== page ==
While the University has a long, visible history of honoring late civil rights activist and Nobel Peace Prize recipient Martin Luther King Jr., one of his visits to the University during the height of the civil rights movement has been overlooked — until now.
David Erdody, a digital curator at the Bentley Historical Library, discovered a series of 20 photo negatives in early January that feature King giving a speech and hosting a discussion at the University. These photographs, which have never been printed or published, depict King speaking and greeting a crowd at Hill Auditorium, attending a small discussion in the Michigan Union and having dinner at the University on Nov. 5, 1962.
In explaining the discovery of the photo negatives, Erdody said he’s known since his childhood that King often made trips to Detroit, but he always wondered if King ever made an appearance at the University.
“I worked for the University of Michigan for over 20 years — ever since King’s birthday has been a holiday — and I’ve never read of King coming to Ann Arbor,” Erdody said. “I figured if King ever came (here), we’d know about it in some way, and I never remembered ever seeing that.”
After Erdody began volunteering at the Bentley Historical Library last year, he said he used the Bentley’s resources and the support of the Bentley management team to search for the answer to his question.
“When King’s birthday approached in January, I was at the place that could definitively answer if he’s been here or not,” Erdody said. “And it didn’t take very much to be able to find.”
Erdody said a quick search in the Bentley’s archives revealed about 100 documents and archival material relating to King. While 99 of these results did not relate to a University visit by King, one result — the series of photo negatives — sparked Erdody’s curiosity. After examining and developing the negatives into photographs, Erdody said he discovered the exact evidence he was searching for.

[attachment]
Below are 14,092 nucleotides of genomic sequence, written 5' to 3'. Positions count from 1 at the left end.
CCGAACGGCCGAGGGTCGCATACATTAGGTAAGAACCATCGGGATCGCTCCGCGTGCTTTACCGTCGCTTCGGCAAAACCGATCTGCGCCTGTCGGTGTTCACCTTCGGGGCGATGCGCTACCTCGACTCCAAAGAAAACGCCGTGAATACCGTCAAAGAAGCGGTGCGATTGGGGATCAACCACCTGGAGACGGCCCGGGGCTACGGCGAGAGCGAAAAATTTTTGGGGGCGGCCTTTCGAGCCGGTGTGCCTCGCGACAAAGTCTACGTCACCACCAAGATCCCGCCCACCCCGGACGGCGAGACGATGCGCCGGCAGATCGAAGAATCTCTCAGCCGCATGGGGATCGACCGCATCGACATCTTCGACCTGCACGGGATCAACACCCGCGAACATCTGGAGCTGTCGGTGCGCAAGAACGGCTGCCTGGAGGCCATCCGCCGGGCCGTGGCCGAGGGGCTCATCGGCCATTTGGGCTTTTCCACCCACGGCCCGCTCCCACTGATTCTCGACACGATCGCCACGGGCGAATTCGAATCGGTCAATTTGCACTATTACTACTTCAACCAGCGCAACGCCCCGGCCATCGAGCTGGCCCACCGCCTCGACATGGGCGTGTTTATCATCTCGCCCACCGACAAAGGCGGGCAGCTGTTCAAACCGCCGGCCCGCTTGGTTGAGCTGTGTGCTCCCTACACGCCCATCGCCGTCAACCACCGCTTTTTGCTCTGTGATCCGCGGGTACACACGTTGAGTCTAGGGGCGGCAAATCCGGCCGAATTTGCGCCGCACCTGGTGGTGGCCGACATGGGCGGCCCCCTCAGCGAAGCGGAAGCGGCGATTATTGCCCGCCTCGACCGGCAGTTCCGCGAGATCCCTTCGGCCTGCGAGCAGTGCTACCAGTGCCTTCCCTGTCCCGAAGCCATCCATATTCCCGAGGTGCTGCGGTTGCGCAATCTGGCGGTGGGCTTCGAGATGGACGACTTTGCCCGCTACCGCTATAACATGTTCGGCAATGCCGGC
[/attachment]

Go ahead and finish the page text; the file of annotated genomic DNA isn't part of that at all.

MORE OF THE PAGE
“I was pretty sure that I had something very good here because my supervisor (Karen Jania), was standing with me, and she said she didn’t know anything about (the photos), and I talked to the director of the Bentley Library, (Francis Blouin), and he didn’t know (about the negatives),” Erdody said.
Searching for more information about the photos and King’s visit to campus, Erdody consulted former University President James Duderstadt after learning about his presentation on student activism on March 16 at the University.
Duderstadt, who joined the University staff six years after King’s visit to campus, said Erdody contacted him after he delivered the speech and showed him the images of King.
“All (Erdody) knew was that they were from some event in 1962, but he didn’t know what they were,” Duderstadt said. “(Erdody) brought (the pictures of King) over to me to see if I knew some people who had been around along enough to figure it out, and I checked with people … in the Central Administration, and they had no knowledge of it.”
Duderstadt then contacted Public Policy junior Joseph Lichterman, editor in chief of The Michigan Daily, who examined the 1962 issues of the newspaper. Lichterman discovered articles stating the date of King’s event and describing his speech.
The material in the Daily archives included an advertisement for the event, published on Nov. 4, 1962; an opinion piece, printed on Nov. 8, 1962; and two articles printed on Nov. 6, 1962 about King’s speech at Hill Auditorium — including an event cover and an article discussing issues surrounding King’s encouragement of civil disobedience, which he discussed in his informal talk at the Michigan Union.
Duderstadt explained that King’s advocating for students to go against unjust federal laws might have created some tension at the University in 1962.
“There apparently was a controversy because in his speech, King suggested the importance of civil disobedience, and I guess a couple of the (University) regents raised concerns about that,” Duderstadt said. “It was almost exactly 50 years ago, and it was a time when Martin Luther King was a pretty controversial person. The FBI was tracking him and so forth.”
According to a 1962-1963 President’s Report to the Board of Regents, King delivered his address twice to a “filled audience” in Hill Auditorium. The event was organized through the University’s Office of Religious Affairs and the Michigan Union Special Projects Committee.
Since finding the negatives, Erdody said he and others at the Bentley have been working to identify the students and individuals surrounding King in the series of photos, as well as locating the areas where he held his discussion and attended a dinner at the University. Erdody noted this has been a challenging task because of how much time has passed since the event.